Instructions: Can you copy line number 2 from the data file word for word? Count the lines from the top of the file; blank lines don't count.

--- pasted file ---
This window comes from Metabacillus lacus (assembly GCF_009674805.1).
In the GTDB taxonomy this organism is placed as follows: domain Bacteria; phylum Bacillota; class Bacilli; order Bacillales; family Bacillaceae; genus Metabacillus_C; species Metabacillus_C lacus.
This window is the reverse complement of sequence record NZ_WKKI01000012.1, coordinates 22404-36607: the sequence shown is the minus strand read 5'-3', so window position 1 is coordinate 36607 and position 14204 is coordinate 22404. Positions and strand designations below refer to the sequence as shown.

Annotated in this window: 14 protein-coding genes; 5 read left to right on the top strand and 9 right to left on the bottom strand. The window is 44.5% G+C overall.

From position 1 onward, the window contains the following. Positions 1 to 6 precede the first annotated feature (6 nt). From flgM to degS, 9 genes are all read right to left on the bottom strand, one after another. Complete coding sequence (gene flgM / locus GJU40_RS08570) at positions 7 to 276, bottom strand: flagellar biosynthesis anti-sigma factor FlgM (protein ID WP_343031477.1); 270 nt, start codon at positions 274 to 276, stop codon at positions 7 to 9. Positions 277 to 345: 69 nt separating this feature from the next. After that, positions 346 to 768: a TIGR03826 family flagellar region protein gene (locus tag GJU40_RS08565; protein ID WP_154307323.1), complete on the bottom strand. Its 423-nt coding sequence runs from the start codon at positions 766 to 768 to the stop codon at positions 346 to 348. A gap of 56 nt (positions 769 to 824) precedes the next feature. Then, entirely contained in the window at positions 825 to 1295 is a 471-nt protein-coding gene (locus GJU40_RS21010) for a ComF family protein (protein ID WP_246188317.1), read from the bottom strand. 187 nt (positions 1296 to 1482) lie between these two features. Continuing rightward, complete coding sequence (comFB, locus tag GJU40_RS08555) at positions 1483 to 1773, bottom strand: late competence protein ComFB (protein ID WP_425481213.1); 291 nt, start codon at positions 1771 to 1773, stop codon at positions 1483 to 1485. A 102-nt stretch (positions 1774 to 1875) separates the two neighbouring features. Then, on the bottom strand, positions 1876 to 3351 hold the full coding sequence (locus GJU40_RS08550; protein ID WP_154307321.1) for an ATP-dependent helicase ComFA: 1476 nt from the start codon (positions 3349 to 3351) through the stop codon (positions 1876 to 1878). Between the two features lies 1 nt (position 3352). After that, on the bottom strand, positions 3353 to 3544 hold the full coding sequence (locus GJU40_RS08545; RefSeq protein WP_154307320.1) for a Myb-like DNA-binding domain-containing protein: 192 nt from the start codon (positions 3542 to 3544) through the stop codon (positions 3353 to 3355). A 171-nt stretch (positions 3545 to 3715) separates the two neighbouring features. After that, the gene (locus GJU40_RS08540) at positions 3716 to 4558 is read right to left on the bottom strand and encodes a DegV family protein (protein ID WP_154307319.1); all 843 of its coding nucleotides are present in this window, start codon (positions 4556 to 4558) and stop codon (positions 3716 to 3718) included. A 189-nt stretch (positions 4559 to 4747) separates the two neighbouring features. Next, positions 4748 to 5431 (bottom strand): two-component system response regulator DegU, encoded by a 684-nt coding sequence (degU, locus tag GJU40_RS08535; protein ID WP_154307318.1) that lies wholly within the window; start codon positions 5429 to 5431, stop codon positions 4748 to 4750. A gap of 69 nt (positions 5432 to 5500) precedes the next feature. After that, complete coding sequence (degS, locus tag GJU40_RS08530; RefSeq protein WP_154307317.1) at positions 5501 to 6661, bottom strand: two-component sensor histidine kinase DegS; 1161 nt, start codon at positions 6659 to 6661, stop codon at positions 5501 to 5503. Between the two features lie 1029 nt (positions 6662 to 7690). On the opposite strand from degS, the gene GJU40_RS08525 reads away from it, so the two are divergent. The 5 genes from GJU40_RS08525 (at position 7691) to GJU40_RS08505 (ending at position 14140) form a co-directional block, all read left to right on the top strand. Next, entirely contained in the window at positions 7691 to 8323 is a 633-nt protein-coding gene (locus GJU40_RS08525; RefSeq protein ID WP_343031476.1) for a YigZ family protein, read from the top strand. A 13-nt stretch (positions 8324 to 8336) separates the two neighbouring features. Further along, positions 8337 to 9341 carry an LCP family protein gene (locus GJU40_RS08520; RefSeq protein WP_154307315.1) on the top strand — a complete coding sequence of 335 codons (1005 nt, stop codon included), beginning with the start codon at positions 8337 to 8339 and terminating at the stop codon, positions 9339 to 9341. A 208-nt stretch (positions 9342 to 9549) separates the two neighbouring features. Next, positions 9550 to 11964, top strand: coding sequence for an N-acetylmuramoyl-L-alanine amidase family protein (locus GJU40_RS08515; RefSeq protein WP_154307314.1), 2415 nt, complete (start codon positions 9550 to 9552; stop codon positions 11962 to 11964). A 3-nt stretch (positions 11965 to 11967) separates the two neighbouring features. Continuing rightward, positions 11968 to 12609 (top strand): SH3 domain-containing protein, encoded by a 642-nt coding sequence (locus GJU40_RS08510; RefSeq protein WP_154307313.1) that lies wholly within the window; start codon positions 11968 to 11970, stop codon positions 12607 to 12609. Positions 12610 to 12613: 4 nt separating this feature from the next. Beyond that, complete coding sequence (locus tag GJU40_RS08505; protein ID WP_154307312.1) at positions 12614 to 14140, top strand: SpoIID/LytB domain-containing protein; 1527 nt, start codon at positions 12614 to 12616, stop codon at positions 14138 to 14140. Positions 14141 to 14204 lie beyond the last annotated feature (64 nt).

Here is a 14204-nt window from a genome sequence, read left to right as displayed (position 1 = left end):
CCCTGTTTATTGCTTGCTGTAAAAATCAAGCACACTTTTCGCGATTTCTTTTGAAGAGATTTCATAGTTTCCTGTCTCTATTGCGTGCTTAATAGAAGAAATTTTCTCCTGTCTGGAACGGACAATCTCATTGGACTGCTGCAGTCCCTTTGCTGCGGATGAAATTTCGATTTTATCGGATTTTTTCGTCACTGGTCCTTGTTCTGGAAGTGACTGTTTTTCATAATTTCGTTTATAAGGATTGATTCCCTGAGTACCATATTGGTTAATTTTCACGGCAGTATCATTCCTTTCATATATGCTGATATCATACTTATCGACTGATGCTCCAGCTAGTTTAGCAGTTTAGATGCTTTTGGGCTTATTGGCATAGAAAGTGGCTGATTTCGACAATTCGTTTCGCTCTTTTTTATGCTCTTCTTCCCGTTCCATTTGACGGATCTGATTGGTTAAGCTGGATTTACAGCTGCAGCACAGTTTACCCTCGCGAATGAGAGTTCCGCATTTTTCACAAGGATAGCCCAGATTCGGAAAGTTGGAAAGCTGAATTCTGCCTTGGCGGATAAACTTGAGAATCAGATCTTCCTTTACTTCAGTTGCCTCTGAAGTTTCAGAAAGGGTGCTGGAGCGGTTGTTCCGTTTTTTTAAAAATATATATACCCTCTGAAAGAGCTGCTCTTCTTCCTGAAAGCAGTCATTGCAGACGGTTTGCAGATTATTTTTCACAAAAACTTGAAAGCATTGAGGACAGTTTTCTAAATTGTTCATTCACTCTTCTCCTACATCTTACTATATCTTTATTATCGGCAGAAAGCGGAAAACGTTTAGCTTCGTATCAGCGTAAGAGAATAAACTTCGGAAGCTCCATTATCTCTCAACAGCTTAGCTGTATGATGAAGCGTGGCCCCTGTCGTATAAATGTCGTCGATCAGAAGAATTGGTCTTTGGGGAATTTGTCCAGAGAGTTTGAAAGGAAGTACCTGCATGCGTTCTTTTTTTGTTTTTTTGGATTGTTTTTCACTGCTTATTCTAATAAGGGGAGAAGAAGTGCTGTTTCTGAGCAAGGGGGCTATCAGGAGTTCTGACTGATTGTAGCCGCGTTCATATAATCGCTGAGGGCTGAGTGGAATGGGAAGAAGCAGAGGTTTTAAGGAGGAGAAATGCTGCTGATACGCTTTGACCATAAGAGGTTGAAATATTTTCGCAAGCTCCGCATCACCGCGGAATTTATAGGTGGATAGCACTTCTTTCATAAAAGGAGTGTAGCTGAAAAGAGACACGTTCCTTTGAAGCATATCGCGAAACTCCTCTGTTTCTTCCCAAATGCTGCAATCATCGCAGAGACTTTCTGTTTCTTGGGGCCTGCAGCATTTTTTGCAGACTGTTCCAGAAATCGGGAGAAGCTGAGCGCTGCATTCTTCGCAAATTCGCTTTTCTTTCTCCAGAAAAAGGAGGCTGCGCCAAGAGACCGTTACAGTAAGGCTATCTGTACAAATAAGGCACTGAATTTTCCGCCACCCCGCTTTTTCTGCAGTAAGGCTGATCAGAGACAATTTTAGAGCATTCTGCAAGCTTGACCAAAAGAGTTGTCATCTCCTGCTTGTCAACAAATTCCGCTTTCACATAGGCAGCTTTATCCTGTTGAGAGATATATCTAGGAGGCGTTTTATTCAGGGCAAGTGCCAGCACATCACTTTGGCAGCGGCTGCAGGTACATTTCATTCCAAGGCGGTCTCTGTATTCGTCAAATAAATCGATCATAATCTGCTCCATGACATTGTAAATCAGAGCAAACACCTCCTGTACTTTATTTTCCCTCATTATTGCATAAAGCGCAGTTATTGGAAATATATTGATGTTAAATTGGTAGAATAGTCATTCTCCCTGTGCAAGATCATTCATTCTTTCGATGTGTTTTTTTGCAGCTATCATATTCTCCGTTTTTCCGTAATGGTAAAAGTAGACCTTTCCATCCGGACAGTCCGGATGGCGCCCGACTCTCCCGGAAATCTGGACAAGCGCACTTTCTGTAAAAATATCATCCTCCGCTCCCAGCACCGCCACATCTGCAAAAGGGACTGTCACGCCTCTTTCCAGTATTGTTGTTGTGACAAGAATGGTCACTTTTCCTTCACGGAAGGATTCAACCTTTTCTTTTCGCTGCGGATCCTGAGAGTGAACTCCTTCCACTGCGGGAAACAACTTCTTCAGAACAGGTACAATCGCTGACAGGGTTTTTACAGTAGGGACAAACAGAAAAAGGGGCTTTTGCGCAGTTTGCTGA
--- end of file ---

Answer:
In the GTDB taxonomy this organism is placed as follows: domain Bacteria; phylum Bacillota; class Bacilli; order Bacillales; family Bacillaceae; genus Metabacillus_C; species Metabacillus_C lacus.